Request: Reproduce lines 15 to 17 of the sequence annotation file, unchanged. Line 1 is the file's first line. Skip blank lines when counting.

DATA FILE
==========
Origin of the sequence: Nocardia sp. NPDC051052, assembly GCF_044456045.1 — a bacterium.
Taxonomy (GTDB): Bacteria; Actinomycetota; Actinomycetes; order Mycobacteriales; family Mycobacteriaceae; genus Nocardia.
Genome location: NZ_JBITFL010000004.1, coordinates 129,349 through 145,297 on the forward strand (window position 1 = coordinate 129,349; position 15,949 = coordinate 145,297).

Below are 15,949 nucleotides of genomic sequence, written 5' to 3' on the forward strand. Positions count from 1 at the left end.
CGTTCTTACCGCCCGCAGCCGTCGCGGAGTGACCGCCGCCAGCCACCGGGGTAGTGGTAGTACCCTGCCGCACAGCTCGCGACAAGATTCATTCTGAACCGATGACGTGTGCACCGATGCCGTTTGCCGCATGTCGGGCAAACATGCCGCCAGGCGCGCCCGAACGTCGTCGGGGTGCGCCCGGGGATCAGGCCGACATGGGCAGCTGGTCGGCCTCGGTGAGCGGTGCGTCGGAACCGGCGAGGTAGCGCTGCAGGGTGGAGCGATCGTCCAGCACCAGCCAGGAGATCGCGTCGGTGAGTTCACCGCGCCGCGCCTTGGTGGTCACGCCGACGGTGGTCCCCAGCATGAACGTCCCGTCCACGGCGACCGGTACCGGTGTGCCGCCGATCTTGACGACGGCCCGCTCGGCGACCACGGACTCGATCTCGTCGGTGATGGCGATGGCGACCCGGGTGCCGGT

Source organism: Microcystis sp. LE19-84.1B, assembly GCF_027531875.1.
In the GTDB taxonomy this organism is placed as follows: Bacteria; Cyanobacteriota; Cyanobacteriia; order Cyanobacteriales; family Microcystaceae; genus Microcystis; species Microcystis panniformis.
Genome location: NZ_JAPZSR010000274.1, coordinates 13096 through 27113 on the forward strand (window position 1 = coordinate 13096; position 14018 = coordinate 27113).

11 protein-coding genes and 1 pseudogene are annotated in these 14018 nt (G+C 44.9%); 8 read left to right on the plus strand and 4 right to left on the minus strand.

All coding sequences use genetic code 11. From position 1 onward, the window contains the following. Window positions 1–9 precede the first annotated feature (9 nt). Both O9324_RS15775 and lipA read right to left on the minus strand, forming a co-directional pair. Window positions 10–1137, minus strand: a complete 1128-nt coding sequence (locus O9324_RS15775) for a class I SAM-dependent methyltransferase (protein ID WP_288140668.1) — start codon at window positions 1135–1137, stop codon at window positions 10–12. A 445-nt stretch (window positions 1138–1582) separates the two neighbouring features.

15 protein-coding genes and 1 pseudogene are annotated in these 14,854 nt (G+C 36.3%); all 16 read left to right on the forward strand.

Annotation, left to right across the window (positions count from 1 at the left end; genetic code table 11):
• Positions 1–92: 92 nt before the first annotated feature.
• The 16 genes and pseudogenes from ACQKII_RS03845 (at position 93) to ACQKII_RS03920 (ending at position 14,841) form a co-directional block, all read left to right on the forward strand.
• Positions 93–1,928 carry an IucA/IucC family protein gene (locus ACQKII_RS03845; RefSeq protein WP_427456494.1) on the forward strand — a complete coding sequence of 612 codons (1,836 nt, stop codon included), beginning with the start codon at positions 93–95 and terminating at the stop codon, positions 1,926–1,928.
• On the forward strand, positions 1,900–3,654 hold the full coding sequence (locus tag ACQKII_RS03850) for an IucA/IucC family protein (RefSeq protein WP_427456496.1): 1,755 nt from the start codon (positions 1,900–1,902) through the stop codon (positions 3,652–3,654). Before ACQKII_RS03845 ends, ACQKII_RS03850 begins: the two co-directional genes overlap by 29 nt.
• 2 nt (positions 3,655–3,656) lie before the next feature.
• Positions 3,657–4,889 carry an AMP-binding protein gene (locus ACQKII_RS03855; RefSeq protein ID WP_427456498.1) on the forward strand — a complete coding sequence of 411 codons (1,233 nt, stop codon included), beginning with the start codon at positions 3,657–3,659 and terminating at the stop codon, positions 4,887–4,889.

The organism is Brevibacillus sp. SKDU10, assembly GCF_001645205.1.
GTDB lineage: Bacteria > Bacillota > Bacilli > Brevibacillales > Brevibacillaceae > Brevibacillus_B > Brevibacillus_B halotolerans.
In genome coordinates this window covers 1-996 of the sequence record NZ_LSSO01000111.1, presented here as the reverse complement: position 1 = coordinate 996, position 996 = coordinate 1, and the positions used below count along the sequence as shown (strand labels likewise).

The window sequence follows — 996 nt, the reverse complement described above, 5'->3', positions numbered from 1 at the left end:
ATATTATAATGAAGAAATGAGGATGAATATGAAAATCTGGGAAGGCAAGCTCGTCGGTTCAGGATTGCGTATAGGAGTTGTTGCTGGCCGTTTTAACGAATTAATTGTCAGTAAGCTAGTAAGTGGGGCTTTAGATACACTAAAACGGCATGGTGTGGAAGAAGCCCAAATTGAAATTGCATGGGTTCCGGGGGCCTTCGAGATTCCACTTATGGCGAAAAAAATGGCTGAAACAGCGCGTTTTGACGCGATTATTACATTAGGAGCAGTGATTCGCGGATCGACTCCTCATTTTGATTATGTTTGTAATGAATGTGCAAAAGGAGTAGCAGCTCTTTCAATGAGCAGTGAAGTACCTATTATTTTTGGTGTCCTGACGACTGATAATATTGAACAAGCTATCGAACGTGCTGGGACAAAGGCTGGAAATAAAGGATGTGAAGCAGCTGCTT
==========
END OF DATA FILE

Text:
• Positions 93–1,928 carry an IucA/IucC family protein gene (locus ACQKII_RS03845; RefSeq protein WP_427456494.1) on the forward strand — a complete coding sequence of 612 codons (1,836 nt, stop codon included), beginning with the start codon at positions 93–95 and terminating at the stop codon, positions 1,926–1,928.
• On the forward strand, positions 1,900–3,654 hold the full coding sequence (locus tag ACQKII_RS03850) for an IucA/IucC family protein (RefSeq protein WP_427456496.1): 1,755 nt from the start codon (positions 1,900–1,902) through the stop codon (positions 3,652–3,654). Before ACQKII_RS03845 ends, ACQKII_RS03850 begins: the two co-directional genes overlap by 29 nt.
• 2 nt (positions 3,655–3,656) lie before the next feature.